Off-target troubles aside, tau tracers took the cake at the 10th Human Amyloid Imaging conference, held January 13 to 15 in Miami Beach, Florida. Even as researchers continue to sort out the vagaries of working with investigational tracers, they have started delving into deeper questions than whether neurofibrillary tangles are merely present in the brain. Scientists are asking how patterns of tau deposition relate to Aβ, neurodegeneration, and connectivity in Alzheimer’s disease. Preliminary cross-sectional data hint at a considerable lag between Aβ and tau accumulation in familial AD. New ligands debuted at HAI this year, but whether they will better detect tau deposits than the current batch remains to be seen. Leaders in the field still don’t know how well tau PET will work in other forms of dementia, such as FTD, PSP, and CBD.
You thought Alzheimer’s was complicated? Or Parkinson’s? Try dementia with Lewy bodies, the common disease occupying the territory between those two poles. DLB is heterogeneous and often overlooked. Yet the International Dementia with Lewy Bodies Conference held earlier this month in Fort Lauderdale, Florida, showcased a field coming into its own. For four days, four hundred researchers, patients, care partners, and other stakeholders traded new insights. Because this conference last convened about a decade ago, there was much to learn. Over the din of disease classification debates that perennially accompany spectrum diseases, the meeting reflected a field trying to build on a broadly accepted consensus diagnosis, its unifying foundation. Pharmaceutical companies are dipping in their toes, GWAS are ramping up, and prodromal biomarker cohorts are forming. Farthest ahead is Japan—the only country that has annual DLB conferences, an approved medication, and arguably the best diagnostic scan standardized across centers.
At the International Symposium on ALS/MND in Orlando, Florida, scientists, neurologists, and people with ALS were excited to hear about clinical progress to treat motor-neuron disease. Attendees pondered the preliminary, but positive, results of gene therapy trials in spinal muscular atrophy—results that may open the door for similar gene therapy in ALS. They heard news of completed and ongoing trials of edaravone, a drug that may slow ALS in certain people, and about therapeutics that relieve distressing problems with speech and swallowing. Basic science also made a showing. A better understanding of how pathogenic proteins travel from cell to cell emerged, and researchers debuted new genetic variants to explain some inherited ALS risk.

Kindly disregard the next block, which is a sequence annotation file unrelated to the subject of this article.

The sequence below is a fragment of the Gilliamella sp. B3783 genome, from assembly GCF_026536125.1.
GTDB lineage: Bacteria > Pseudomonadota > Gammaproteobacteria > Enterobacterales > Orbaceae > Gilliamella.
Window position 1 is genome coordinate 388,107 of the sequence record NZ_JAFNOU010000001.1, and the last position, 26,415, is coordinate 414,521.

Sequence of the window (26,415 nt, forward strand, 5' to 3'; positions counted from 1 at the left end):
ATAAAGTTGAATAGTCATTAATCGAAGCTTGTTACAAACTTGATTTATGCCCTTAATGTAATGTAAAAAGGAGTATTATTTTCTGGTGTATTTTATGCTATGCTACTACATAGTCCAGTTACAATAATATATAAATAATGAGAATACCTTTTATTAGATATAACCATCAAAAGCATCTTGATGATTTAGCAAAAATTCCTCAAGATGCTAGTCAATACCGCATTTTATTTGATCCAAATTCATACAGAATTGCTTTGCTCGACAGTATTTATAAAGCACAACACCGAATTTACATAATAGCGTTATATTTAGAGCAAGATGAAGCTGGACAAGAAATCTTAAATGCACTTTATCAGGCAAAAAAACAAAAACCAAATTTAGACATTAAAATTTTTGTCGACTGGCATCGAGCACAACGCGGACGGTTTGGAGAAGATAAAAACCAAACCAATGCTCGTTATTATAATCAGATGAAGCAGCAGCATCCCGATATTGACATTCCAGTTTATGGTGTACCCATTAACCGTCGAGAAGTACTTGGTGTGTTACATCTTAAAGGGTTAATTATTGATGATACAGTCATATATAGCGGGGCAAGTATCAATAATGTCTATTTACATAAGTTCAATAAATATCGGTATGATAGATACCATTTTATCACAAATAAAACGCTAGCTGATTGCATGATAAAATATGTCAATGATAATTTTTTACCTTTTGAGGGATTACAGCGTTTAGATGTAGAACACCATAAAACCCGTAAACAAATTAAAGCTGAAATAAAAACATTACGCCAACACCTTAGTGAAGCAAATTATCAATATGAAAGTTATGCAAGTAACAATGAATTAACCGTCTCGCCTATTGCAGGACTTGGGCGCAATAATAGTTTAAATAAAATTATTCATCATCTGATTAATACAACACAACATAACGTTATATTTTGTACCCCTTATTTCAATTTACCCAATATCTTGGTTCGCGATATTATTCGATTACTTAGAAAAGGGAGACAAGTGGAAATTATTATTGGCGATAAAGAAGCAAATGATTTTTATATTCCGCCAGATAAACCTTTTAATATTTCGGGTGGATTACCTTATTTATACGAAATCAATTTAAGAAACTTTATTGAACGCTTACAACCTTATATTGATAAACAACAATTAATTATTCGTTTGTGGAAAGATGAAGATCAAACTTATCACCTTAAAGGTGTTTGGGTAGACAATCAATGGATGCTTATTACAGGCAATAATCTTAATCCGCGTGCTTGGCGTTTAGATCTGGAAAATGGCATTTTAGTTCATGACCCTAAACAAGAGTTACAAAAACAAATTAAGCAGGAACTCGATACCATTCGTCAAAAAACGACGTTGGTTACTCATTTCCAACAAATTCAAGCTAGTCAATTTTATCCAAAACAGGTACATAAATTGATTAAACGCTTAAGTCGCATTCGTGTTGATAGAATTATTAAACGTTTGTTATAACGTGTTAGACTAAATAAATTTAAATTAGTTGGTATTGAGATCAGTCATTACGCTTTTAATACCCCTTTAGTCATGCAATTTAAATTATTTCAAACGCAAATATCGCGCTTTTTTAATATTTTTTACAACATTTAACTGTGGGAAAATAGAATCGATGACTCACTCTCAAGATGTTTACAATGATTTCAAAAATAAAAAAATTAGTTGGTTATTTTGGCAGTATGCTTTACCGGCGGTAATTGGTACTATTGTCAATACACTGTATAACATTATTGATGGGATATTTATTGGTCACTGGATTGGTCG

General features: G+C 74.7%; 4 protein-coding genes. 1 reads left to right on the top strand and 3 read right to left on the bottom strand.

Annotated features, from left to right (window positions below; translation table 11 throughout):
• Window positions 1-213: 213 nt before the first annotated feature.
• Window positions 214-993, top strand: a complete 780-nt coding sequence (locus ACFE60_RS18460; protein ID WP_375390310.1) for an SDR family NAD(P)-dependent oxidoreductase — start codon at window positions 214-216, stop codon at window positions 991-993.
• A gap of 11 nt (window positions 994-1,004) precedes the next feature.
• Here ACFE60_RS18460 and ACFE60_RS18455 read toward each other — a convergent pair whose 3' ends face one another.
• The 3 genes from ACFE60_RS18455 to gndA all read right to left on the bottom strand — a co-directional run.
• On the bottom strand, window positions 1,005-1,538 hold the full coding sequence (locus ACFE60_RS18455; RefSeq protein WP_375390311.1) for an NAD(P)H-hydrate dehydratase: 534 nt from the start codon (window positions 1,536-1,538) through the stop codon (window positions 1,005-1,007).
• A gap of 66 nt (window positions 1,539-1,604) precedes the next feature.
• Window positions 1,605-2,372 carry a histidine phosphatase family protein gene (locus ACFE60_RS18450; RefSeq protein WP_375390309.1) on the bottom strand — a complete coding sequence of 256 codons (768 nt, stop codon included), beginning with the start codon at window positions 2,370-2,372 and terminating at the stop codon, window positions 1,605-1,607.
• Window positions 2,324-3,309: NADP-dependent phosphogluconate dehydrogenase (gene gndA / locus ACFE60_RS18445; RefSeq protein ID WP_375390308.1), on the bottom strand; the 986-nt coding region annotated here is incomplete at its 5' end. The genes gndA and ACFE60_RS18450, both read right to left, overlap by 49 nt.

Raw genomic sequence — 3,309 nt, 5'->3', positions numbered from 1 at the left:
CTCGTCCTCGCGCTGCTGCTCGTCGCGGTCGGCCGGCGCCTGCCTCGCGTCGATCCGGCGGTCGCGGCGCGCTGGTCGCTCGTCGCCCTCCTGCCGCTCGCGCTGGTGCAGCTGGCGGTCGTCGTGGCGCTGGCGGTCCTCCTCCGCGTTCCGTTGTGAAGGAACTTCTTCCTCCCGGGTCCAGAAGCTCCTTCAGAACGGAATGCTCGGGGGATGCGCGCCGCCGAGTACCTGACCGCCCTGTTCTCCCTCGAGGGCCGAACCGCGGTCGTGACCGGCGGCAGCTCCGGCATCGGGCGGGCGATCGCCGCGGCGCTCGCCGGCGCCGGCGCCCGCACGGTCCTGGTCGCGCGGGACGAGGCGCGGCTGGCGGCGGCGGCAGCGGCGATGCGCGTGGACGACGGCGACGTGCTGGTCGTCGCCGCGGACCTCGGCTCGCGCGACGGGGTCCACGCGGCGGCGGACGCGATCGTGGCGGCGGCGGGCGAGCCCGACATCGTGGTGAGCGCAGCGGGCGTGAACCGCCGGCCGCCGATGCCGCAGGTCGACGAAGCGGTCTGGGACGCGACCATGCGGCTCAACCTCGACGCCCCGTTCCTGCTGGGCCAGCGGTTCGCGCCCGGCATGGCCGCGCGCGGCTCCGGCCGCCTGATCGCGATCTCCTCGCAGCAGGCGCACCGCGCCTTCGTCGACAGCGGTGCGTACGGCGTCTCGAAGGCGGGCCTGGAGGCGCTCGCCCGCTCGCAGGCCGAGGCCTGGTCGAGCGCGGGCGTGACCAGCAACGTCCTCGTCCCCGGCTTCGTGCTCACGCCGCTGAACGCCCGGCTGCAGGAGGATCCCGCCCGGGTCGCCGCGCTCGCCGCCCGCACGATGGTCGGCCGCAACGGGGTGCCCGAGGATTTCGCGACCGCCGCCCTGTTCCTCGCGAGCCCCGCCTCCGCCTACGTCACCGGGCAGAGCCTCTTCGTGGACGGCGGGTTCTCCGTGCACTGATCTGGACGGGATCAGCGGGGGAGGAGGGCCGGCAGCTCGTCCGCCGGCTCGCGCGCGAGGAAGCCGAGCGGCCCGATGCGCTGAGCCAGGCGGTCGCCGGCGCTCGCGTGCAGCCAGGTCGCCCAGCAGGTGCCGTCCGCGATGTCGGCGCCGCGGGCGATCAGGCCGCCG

At the 8th Clinical Trials on Alzheimer’s conference held November 5-7 in Barcelona, 900 attendees traded results on trials from the closely watched Aβ antibodies aducanumab and gantenerumab to a long list of lesser-known therapeutic candidates. The most pressing issue discussed at this meeting was how to design trials to be able to see a drug effect in early AD, while the tools are still evolving. The field has learned much about the importance of rigorous dose-finding, exposure, and target engagement, but new frontiers have cropped up. How best to identify the right patient population, knowing how fast a given early-stage person is likely to progress, and measuring subtle improvement in barely impaired people have become the challenges of the day. To meet them, tools development is actively ongoing even as a larger clinical trials infrastructure is forming across both sides of the Atlantic.
Some 29,000 registrants descended on McCormick Place, the largest convention center in the United States, for the Society for Neuroscience annual meeting, held October 17-21 near downtown Chicago. Among the 18 symposia, 31 minisymposia, 98 nanosymposia, 650 poster sessions, and numerous special lectures was a shrinking but still lively fraction of Alzheimer’s science. Alzforum reporters Madolyn Rogers and Tom Fagan ferreted it out.
At the 10th Brain Research Conference: RNA Metabolism in Neurological Disease, a satellite of the Society for Neuroscience annual meeting, attendees learned about a parade of mice modeling different aspects of ALS and FTD that result from expansions in the C9ORF72 gene. Knockouts lose control of their immune systems, while transgenics overexpressing the repeat-heavy human gene ranged from normal to having movement and cognitive abnormalities. The results suggest the repeats cause toxicity, but scientists have plenty more to do to understand what the mice are telling them.